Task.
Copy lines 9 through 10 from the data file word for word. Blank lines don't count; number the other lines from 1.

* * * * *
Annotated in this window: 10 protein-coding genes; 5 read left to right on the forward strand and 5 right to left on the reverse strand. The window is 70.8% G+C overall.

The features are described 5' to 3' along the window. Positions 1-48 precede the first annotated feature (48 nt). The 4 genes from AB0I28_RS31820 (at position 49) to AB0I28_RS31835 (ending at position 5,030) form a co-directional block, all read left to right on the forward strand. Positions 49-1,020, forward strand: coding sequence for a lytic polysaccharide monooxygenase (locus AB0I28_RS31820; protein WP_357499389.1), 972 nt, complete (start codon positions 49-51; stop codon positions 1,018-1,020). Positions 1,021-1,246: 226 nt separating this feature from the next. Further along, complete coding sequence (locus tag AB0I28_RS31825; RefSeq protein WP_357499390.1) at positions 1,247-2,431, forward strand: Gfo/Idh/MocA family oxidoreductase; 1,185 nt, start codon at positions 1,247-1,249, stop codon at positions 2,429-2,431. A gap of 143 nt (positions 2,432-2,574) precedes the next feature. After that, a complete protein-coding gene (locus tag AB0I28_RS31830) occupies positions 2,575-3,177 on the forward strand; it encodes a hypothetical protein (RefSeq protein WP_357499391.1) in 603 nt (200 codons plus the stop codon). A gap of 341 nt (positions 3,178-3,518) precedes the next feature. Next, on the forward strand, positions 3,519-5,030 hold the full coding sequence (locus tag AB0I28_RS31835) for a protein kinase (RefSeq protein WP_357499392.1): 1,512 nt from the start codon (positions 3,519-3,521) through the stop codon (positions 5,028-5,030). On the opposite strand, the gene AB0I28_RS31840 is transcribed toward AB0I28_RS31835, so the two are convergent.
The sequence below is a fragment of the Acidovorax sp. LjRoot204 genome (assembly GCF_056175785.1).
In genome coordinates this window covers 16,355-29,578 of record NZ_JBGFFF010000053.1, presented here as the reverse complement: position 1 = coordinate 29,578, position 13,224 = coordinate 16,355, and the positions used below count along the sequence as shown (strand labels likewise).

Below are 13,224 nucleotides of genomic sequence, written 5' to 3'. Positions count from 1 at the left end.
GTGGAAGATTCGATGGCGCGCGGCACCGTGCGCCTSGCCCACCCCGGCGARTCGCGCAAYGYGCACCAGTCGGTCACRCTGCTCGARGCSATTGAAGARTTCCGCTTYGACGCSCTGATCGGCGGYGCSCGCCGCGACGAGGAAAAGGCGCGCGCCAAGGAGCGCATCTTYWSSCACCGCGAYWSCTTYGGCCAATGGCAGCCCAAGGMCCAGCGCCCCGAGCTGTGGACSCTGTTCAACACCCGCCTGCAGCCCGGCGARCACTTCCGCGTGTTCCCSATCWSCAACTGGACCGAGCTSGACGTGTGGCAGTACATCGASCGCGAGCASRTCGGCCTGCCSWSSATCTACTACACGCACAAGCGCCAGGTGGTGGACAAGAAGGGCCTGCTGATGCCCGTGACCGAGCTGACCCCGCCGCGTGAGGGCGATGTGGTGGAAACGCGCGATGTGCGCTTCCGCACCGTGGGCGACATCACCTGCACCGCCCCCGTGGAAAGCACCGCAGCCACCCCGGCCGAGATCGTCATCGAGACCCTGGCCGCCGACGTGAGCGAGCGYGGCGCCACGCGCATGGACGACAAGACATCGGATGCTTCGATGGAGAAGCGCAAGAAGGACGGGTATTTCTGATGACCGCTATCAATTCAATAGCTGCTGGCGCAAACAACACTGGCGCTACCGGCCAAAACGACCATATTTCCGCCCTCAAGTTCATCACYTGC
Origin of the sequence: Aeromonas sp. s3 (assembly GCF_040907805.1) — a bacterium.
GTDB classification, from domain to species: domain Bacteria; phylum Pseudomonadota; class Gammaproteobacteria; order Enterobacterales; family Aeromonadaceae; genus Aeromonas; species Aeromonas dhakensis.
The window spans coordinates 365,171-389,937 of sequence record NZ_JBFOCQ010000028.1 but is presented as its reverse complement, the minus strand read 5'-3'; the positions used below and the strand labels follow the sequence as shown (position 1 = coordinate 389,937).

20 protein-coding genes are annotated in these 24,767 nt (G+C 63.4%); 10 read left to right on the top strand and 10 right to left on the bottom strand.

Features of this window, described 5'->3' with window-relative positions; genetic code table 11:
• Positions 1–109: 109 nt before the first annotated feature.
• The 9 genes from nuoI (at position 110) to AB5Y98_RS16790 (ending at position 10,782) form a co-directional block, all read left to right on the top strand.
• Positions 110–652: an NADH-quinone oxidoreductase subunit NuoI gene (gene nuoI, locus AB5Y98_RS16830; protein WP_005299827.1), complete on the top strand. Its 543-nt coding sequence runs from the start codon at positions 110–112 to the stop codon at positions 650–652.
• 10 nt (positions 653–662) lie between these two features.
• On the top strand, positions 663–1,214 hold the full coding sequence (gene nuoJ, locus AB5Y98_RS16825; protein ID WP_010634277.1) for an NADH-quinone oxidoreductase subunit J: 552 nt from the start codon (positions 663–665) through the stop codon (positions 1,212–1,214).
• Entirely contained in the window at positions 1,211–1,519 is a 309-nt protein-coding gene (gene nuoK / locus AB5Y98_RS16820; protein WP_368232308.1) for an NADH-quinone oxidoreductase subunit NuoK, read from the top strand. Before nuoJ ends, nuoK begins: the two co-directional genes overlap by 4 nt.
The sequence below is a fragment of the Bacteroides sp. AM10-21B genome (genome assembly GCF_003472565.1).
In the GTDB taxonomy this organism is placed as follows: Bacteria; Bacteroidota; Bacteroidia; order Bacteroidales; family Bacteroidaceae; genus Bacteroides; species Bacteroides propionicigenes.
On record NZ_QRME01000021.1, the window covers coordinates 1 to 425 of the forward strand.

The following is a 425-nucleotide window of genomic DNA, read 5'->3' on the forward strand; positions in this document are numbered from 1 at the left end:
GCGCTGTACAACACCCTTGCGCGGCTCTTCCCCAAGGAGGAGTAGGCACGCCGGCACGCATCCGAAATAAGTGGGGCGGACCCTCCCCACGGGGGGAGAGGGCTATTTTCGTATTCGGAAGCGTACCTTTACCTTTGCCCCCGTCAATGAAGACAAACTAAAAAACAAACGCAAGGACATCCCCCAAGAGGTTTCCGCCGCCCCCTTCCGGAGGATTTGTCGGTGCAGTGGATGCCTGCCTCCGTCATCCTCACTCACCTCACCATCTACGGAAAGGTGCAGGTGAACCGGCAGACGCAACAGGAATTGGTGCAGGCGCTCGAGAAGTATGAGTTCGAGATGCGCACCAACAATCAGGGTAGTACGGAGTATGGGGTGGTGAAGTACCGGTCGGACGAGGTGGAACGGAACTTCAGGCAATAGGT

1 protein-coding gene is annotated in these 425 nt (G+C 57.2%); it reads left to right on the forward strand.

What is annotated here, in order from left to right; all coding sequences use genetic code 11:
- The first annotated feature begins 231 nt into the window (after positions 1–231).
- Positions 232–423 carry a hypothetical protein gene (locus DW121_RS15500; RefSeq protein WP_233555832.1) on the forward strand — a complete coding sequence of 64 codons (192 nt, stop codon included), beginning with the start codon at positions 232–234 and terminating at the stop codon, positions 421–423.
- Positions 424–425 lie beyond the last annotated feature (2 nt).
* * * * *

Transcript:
The window spans coordinates 365,171-389,937 of sequence record NZ_JBFOCQ010000028.1 but is presented as its reverse complement, the minus strand read 5'-3'; the positions used below and the strand labels follow the sequence as shown (position 1 = coordinate 389,937).

20 protein-coding genes are annotated in these 24,767 nt (G+C 63.4%); 10 read left to right on the top strand and 10 right to left on the bottom strand.